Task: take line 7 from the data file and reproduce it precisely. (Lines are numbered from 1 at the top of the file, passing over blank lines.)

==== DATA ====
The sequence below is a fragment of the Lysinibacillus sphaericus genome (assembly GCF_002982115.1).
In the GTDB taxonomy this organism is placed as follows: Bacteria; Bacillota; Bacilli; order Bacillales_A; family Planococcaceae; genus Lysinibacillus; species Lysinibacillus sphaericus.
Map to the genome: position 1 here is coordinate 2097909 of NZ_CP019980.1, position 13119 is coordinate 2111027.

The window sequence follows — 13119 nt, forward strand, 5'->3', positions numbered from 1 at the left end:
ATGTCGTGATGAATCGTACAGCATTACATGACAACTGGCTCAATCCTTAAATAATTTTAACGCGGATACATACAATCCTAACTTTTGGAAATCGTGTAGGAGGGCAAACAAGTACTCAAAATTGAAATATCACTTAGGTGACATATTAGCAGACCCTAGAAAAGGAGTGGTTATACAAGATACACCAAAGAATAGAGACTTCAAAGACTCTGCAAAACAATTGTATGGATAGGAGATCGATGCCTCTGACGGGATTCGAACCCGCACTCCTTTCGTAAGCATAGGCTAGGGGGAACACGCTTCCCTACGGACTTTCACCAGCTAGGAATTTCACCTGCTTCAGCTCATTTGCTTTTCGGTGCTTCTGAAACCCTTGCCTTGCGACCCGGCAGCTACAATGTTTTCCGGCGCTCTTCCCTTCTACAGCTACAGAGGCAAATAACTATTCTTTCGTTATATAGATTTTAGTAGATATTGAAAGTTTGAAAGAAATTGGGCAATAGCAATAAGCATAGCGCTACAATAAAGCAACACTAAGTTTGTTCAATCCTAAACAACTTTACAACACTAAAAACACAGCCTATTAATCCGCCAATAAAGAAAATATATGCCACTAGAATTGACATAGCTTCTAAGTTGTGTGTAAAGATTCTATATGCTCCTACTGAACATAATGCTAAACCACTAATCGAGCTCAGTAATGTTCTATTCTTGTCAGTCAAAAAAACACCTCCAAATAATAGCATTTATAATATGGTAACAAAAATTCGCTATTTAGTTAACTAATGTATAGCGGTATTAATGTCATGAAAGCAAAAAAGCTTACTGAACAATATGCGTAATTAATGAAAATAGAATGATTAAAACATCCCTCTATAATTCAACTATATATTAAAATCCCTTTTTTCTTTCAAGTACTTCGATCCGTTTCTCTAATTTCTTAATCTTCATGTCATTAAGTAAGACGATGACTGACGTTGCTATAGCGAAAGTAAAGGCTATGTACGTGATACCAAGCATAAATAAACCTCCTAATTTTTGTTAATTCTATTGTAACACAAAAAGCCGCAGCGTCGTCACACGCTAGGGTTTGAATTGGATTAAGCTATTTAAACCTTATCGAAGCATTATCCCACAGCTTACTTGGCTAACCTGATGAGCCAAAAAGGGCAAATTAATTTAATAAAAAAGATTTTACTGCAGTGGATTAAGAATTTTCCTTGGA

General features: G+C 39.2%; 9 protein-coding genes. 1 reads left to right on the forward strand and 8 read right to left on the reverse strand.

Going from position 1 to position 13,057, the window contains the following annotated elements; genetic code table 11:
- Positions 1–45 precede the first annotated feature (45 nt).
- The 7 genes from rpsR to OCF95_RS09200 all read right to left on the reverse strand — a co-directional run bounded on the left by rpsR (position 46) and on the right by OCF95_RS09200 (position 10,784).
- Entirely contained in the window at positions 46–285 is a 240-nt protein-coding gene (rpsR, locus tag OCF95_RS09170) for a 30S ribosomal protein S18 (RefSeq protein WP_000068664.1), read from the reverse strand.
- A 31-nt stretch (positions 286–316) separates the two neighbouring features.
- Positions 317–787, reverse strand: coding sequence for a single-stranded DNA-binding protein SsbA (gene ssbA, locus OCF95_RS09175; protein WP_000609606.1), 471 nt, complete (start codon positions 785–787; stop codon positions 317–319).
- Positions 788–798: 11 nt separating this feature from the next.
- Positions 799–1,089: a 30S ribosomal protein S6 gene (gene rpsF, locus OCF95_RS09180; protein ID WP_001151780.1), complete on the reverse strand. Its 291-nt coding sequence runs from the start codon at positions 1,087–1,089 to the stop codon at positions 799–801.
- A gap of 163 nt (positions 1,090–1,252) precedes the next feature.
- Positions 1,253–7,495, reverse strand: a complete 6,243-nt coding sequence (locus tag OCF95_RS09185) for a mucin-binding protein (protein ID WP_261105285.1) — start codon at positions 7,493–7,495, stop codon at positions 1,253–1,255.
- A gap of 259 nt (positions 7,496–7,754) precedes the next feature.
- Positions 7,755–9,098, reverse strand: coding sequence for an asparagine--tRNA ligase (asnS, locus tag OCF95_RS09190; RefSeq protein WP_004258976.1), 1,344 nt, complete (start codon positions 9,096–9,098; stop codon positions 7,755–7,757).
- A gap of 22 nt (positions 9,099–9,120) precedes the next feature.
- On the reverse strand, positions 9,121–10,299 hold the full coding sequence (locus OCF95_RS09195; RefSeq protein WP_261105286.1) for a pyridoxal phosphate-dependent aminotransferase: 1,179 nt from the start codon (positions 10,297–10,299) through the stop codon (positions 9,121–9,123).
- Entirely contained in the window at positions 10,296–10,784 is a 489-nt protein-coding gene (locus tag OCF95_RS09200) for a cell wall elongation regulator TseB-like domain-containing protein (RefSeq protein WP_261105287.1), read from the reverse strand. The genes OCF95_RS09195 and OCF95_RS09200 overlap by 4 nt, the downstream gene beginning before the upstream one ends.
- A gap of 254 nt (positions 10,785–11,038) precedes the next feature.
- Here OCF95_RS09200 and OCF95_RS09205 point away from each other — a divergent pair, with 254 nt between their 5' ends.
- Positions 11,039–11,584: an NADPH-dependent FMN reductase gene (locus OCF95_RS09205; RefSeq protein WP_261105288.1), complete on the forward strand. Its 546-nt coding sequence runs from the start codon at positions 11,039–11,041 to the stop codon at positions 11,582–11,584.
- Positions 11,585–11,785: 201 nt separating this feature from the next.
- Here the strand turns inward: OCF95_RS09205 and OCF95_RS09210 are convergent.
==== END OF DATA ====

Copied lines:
Going from position 1 to position 13,057, the window contains the following annotated elements; genetic code table 11: